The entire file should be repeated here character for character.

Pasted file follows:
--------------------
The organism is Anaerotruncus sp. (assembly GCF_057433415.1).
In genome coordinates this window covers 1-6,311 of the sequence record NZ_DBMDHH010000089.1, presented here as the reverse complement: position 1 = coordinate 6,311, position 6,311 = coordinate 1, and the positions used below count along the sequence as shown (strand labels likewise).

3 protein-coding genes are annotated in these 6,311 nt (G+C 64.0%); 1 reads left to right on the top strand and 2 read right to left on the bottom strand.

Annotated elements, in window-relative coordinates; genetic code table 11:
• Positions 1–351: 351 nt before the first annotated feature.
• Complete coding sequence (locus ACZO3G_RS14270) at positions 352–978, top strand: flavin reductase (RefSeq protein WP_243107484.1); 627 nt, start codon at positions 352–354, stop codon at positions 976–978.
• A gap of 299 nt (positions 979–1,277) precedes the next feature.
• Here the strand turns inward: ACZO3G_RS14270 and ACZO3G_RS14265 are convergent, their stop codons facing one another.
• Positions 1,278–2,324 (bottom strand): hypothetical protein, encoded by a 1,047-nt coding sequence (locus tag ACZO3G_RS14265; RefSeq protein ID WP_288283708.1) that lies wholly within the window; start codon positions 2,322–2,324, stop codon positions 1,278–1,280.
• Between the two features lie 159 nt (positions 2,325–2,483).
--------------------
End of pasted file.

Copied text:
The organism is Anaerotruncus sp. (assembly GCF_057433415.1).
In genome coordinates this window covers 1-6,311 of the sequence record NZ_DBMDHH010000089.1, presented here as the reverse complement: position 1 = coordinate 6,311, position 6,311 = coordinate 1, and the positions used below count along the sequence as shown (strand labels likewise).

3 protein-coding genes are annotated in these 6,311 nt (G+C 64.0%); 1 reads left to right on the top strand and 2 read right to left on the bottom strand.

Annotated elements, in window-relative coordinates; genetic code table 11:
• Positions 1–351: 351 nt before the first annotated feature.
• Complete coding sequence (locus ACZO3G_RS14270) at positions 352–978, top strand: flavin reductase (RefSeq protein WP_243107484.1); 627 nt, start codon at positions 352–354, stop codon at positions 976–978.
• A gap of 299 nt (positions 979–1,277) precedes the next feature.
• Here the strand turns inward: ACZO3G_RS14270 and ACZO3G_RS14265 are convergent, their stop codons facing one another.
• Positions 1,278–2,324 (bottom strand): hypothetical protein, encoded by a 1,047-nt coding sequence (locus tag ACZO3G_RS14265; RefSeq protein ID WP_288283708.1) that lies wholly within the window; start codon positions 2,322–2,324, stop codon positions 1,278–1,280.
• Between the two features lie 159 nt (positions 2,325–2,483).